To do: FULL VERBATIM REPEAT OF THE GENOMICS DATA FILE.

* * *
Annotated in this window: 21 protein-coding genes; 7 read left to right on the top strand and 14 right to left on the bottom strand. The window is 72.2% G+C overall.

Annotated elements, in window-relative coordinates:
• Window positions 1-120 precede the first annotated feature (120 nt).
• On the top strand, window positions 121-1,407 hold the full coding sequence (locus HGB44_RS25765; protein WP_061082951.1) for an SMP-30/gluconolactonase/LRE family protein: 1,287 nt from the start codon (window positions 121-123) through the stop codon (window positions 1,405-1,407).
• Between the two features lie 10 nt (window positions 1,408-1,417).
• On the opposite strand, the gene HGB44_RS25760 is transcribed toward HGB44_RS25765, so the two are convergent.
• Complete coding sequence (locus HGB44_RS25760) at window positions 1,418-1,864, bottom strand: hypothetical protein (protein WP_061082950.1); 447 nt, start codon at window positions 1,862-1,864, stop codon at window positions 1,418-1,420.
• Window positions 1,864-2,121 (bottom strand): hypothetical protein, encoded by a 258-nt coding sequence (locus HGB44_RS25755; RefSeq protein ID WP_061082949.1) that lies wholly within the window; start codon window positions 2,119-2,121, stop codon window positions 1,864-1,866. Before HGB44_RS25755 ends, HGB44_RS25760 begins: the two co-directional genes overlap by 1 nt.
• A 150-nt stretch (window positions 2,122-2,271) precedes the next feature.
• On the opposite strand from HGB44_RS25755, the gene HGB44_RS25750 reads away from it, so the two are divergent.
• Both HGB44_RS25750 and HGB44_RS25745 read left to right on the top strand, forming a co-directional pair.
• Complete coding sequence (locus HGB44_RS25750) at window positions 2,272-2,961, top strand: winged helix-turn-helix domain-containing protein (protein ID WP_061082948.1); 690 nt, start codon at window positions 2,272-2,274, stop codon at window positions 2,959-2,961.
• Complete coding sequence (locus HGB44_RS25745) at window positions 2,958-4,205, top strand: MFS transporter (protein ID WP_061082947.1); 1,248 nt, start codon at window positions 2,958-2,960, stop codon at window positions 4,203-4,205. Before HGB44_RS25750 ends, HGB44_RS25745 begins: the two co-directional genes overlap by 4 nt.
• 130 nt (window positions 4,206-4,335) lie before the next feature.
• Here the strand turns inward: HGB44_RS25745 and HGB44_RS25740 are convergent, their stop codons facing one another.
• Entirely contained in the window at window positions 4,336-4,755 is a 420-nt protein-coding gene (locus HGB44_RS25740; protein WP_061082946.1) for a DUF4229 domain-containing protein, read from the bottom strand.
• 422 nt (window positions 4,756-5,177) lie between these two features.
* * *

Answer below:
Annotated in this window: 21 protein-coding genes; 7 read left to right on the top strand and 14 right to left on the bottom strand. The window is 72.2% G+C overall.

Annotated elements, in window-relative coordinates:
• Window positions 1-120 precede the first annotated feature (120 nt).
• On the top strand, window positions 121-1,407 hold the full coding sequence (locus HGB44_RS25765; protein WP_061082951.1) for an SMP-30/gluconolactonase/LRE family protein: 1,287 nt from the start codon (window positions 121-123) through the stop codon (window positions 1,405-1,407).
• Between the two features lie 10 nt (window positions 1,408-1,417).
• On the opposite strand, the gene HGB44_RS25760 is transcribed toward HGB44_RS25765, so the two are convergent.
• Complete coding sequence (locus HGB44_RS25760) at window positions 1,418-1,864, bottom strand: hypothetical protein (protein WP_061082950.1); 447 nt, start codon at window positions 1,862-1,864, stop codon at window positions 1,418-1,420.
• Window positions 1,864-2,121 (bottom strand): hypothetical protein, encoded by a 258-nt coding sequence (locus HGB44_RS25755; RefSeq protein ID WP_061082949.1) that lies wholly within the window; start codon window positions 2,119-2,121, stop codon window positions 1,864-1,866. Before HGB44_RS25755 ends, HGB44_RS25760 begins: the two co-directional genes overlap by 1 nt.
• A 150-nt stretch (window positions 2,122-2,271) precedes the next feature.
• On the opposite strand from HGB44_RS25755, the gene HGB44_RS25750 reads away from it, so the two are divergent.
• Both HGB44_RS25750 and HGB44_RS25745 read left to right on the top strand, forming a co-directional pair.
• Complete coding sequence (locus HGB44_RS25750) at window positions 2,272-2,961, top strand: winged helix-turn-helix domain-containing protein (protein ID WP_061082948.1); 690 nt, start codon at window positions 2,272-2,274, stop codon at window positions 2,959-2,961.
• Complete coding sequence (locus HGB44_RS25745) at window positions 2,958-4,205, top strand: MFS transporter (protein ID WP_061082947.1); 1,248 nt, start codon at window positions 2,958-2,960, stop codon at window positions 4,203-4,205. Before HGB44_RS25750 ends, HGB44_RS25745 begins: the two co-directional genes overlap by 4 nt.
• 130 nt (window positions 4,206-4,335) lie before the next feature.
• Here the strand turns inward: HGB44_RS25745 and HGB44_RS25740 are convergent, their stop codons facing one another.
• Entirely contained in the window at window positions 4,336-4,755 is a 420-nt protein-coding gene (locus HGB44_RS25740; protein WP_061082946.1) for a DUF4229 domain-containing protein, read from the bottom strand.
• 422 nt (window positions 4,756-5,177) lie between these two features.